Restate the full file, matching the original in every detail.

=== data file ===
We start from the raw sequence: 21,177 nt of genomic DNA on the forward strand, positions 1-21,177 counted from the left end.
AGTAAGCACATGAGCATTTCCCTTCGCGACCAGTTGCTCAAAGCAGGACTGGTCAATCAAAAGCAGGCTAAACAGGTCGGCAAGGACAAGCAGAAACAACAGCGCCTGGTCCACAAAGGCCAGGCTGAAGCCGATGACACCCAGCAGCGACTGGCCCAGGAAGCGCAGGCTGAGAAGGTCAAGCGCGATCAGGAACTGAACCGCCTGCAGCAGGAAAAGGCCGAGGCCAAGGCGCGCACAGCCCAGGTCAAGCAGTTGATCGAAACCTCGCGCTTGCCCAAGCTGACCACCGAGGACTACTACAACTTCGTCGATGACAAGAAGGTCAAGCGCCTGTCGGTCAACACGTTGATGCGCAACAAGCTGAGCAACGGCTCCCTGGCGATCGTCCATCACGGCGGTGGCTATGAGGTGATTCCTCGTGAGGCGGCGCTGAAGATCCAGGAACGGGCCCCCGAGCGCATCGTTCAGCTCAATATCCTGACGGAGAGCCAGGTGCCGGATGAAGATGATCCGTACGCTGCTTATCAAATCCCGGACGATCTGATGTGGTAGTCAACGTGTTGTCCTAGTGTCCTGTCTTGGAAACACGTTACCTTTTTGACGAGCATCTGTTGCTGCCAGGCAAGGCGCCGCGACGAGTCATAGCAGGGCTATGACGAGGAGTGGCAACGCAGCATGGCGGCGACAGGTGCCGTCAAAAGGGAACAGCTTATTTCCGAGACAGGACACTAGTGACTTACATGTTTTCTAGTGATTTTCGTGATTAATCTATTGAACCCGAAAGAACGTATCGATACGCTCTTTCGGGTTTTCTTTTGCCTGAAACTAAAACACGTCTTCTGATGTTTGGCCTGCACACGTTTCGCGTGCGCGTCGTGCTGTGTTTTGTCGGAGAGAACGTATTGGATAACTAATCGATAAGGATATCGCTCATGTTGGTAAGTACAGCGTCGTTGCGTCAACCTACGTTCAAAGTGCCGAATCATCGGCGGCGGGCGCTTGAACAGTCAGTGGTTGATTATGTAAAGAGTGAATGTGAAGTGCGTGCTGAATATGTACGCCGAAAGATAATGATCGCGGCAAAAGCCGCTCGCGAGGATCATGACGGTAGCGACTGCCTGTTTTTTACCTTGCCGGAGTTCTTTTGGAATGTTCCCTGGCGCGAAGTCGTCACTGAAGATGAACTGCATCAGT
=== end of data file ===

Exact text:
We start from the raw sequence: 21,177 nt of genomic DNA on the forward strand, positions 1-21,177 counted from the left end.
AGTAAGCACATGAGCATTTCCCTTCGCGACCAGTTGCTCAAAGCAGGACTGGTCAATCAAAAGCAGGCTAAACAGGTCGGCAAGGACAAGCAGAAACAACAGCGCCTGGTCCACAAAGGCCAGGCTGAAGCCGATGACACCCAGCAGCGACTGGCCCAGGAAGCGCAGGCTGAGAAGGTCAAGCGCGATCAGGAACTGAACCGCCTGCAGCAGGAAAAGGCCGAGGCCAAGGCGCGCACAGCCCAGGTCAAGCAGTTGATCGAAACCTCGCGCTTGCCCAAGCTGACCACCGAGGACTACTACAACTTCGTCGATGACAAGAAGGTCAAGCGCCTGTCGGTCAACACGTTGATGCGCAACAAGCTGAGCAACGGCTCCCTGGCGATCGTCCATCACGGCGGTGGCTATGAGGTGATTCCTCGTGAGGCGGCGCTGAAGATCCAGGAACGGGCCCCCGAGCGCATCGTTCAGCTCAATATCCTGACGGAGAGCCAGGTGCCGGATGAAGATGATCCGTACGCTGCTTATCAAATCCCGGACGATCTGATGTGGTAGTCAACGTGTTGTCCTAGTGTCCTGTCTTGGAAACACGTTACCTTTTTGACGAGCATCTGTTGCTGCCAGGCAAGGCGCCGCGACGAGTCATAGCAGGGCTATGACGAGGAGTGGCAACGCAGCATGGCGGCGACAGGTGCCGTCAAAAGGGAACAGCTTATTTCCGAGACAGGACACTAGTGACTTACATGTTTTCTAGTGATTTTCGTGATTAATCTATTGAACCCGAAAGAACGTATCGATACGCTCTTTCGGGTTTTCTTTTGCCTGAAACTAAAACACGTCTTCTGATGTTTGGCCTGCACACGTTTCGCGTGCGCGTCGTGCTGTGTTTTGTCGGAGAGAACGTATTGGATAACTAATCGATAAGGATATCGCTCATGTTGGTAAGTACAGCGTCGTTGCGTCAACCTACGTTCAAAGTGCCGAATCATCGGCGGCGGGCGCTTGAACAGTCAGTGGTTGATTATGTAAAGAGTGAATGTGAAGTGCGTGCTGAATATGTACGCCGAAAGATAATGATCGCGGCAAAAGCCGCTCGCGAGGATCATGACGGTAGCGACTGCCTGTTTTTTACCTTGCCGGAGTTCTTTTGGAATGTTCCCTGGCGCGAAGTCGTCACTGAAGATGAACTGCATCAGT